City Winery in Chicago’s West Loop started out in the early 1920’s as a butcher shop. Several years later it became Chicago’s first frozen food distribution warehouse, in a neighborhood chock-full of food suppliers and meatpackers. In 2011, City Winery began transforming and expanding the structure into a concert hall plus winery and restaurant. Where an old walk-in freezer used to be, guests now enjoy a spacious lobby overlooking a patio and garden. Passersby can catch a glimpse of the winery’s fermenting tanks through oversized windows punched out of the building façade. The 33,000-square-foot venue opened for business in 2012.
City Winery employs expert winemakers to make their wines. One winemaker’s former career? Architect.
Green Upgrade Details
Throughout the new, improved structure is a wealth of materials reclaimed from the century-old warehouse. Salvaged oak beams were turned into tables and stairs, and old floorboards repurposed into wall trim. Bricks were reused to construct the box office, archways, and other interior elements. Terra cotta tiles from the façade became the border separating the patio from the garden. Echoing the winery theme, wine bottles, barrels, and corks were converted into decorative walls, barriers, sound baffles, light fixtures, and signs.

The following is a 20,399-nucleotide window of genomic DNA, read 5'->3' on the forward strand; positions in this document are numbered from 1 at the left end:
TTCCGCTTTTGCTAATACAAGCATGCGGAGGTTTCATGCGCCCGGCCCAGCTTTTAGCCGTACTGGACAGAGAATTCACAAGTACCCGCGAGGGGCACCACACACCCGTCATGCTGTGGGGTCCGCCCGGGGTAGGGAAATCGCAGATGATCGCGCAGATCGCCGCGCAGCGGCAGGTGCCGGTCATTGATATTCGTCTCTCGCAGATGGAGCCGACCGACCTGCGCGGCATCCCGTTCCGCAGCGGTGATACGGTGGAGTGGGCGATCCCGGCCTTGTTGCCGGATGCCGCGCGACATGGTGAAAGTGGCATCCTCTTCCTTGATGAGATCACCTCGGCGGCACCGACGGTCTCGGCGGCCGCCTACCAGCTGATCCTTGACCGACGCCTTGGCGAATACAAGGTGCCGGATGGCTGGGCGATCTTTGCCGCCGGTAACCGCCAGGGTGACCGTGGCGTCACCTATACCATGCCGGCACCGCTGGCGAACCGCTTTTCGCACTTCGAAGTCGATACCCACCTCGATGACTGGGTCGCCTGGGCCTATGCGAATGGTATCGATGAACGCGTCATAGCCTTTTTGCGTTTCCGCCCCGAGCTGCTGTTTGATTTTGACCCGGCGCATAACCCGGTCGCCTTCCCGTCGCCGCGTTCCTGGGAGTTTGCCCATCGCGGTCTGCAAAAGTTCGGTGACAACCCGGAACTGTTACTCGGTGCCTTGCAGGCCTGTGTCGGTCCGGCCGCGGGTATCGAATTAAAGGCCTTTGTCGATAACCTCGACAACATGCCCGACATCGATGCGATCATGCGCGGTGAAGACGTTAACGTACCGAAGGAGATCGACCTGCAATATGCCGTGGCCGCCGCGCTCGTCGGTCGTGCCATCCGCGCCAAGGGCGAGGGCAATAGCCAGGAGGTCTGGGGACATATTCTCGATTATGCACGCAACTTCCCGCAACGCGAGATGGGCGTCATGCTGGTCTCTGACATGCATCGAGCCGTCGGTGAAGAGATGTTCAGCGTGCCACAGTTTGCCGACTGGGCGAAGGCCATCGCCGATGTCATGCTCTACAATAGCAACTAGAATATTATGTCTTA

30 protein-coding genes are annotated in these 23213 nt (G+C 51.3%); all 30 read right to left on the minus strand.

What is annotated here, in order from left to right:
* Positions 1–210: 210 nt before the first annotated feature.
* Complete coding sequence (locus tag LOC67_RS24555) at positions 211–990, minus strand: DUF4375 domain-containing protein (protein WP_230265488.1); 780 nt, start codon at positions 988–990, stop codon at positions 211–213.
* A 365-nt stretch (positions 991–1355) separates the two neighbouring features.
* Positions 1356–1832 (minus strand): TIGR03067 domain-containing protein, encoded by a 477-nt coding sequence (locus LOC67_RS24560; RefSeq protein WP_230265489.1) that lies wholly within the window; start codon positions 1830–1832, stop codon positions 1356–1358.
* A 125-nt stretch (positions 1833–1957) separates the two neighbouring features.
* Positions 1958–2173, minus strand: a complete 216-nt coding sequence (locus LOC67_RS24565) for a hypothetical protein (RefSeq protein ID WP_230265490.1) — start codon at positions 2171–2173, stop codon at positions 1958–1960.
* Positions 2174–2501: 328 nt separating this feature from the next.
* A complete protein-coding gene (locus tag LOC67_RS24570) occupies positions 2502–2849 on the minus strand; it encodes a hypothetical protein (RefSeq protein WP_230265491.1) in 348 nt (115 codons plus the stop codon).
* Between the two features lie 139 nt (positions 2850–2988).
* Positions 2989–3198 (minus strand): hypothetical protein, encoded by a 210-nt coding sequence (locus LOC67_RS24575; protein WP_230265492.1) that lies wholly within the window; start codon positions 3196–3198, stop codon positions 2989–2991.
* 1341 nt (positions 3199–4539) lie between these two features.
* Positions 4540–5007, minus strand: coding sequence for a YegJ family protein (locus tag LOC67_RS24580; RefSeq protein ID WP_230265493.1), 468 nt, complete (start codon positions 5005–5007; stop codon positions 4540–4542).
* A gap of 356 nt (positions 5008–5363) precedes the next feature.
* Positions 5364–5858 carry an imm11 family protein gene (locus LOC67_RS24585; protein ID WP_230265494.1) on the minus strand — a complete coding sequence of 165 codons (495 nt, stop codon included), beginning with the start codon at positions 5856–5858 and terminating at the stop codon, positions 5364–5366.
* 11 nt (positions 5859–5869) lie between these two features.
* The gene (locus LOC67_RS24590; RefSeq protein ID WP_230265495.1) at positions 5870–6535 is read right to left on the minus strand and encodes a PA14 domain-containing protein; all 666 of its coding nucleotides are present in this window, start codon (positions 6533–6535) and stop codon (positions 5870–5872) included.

The old warehouse’s western wall was opened up and brick was replaced by double-insulated glass walls, allowing abundant light into the lobby during the day, while shielding it from Chicago’s temperature extremes.
City Winery is committed to using sustainable practices in their day-to-day operations. For example, yeast left over from wine fermentation is recycled into the restaurant’s flatbread or mixed into compost for the outdoor garden, where herbs, vegetables, and (of course) grapes are grown.
Christopher Warnick Architecture
Phillip Katz Project Development (PKPD)
Summit Design + Build